WASHINGTON (3/10/15)--Former White House press secretary Ari Fleischer characterizes the gridlock that has consumed Capitol Hill for the past several years as an "aberration"--and he said HE believes the next president will be well-positioned to resolve the logjam.
|Former White House press secretary Ari Fleischer addresses the Monday general session of CUNA's Governmental Affairs Conference. He says regardless who wins the next presidential election, he hopes that demand will exist for getting things done in the U.S. Congress. (CUNA Photo)|
"Regardless of who wins, I hope and expect that demand will exist for getting things done," said Fleischer, who spoke at Monday morning's general session of CUNA's Governmental Affairs Conference.
He also told GAC attendees that he has been a credit union member for more than 30 years.
Fleischer calls himself a converted Republican with two liberal Democratic parents who he quipped "still are today horrified" that he served at the White House from 2001 to 2003 under President George W. Bush.
With a multitude of potential candidates for the GOP nomination in 2016, Fleischer refrained from singling out a favorite. But he said he believes strongly in the value of executive experience, contrasting the bipartisan accomplishments of Bush and his Democratic predecessor, Bill Clinton, with President Barack Obama's standoffs with a Republican-controlled Congress.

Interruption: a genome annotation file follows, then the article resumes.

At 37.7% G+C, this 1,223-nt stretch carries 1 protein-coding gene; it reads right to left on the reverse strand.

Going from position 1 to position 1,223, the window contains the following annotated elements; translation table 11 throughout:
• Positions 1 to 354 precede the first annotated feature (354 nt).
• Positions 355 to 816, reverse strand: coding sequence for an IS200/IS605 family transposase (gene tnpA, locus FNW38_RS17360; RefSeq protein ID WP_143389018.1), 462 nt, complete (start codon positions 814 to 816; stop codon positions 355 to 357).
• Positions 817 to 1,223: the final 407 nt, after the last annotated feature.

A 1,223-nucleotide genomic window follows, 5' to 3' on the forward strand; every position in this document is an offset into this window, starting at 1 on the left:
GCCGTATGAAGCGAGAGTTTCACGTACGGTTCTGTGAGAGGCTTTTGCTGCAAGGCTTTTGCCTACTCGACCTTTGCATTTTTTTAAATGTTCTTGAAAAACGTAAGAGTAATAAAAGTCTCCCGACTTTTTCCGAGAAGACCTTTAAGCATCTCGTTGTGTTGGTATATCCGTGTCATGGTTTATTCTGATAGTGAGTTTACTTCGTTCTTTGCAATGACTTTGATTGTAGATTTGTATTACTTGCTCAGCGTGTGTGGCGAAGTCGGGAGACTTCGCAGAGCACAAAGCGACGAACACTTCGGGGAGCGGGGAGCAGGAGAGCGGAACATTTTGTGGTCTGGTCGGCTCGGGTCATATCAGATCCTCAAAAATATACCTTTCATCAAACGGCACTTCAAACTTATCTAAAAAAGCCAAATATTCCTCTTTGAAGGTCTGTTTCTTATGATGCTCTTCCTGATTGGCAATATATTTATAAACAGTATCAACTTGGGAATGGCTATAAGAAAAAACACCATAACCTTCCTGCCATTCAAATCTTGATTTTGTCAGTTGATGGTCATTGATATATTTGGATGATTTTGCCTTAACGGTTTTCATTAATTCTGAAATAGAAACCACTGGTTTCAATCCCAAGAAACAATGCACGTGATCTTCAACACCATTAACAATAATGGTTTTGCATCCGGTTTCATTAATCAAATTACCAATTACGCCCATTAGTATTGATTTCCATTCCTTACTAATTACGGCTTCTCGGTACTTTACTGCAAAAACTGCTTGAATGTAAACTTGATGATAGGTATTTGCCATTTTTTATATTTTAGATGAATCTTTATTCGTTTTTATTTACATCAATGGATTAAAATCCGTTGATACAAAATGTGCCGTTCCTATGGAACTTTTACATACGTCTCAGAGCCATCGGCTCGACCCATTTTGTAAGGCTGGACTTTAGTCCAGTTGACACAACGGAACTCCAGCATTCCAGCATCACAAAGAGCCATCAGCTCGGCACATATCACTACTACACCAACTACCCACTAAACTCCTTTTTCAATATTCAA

For that reason, he favors governors--including Scott Walker of Wisconsin, Jeb Bush and Mike Huckabee. The latter two are former governors of Florida and Arkansas, respectively. He also mentioned former Maryland Gov. Martin O'Malley as a dark-horse Democratic candidate against Hillary Clinton.
"The alternative wing could give her a run for the money--if only there were an alternative," Fleischer said.
Whoever secures the GOP nomination must overcome historical trends that have helped Democrats win the popular vote in five of the past six presidential elections. Primarily, that means appealing to Hispanics and young voters, according to Fleischer, while maintaining a strong advantage among older and married voters.
"America's demographics are changing, and Republicans have got to figure it out," Fleischer said. "We need to have a candidate who can connect with struggling people who haven't made it in America but who are trying."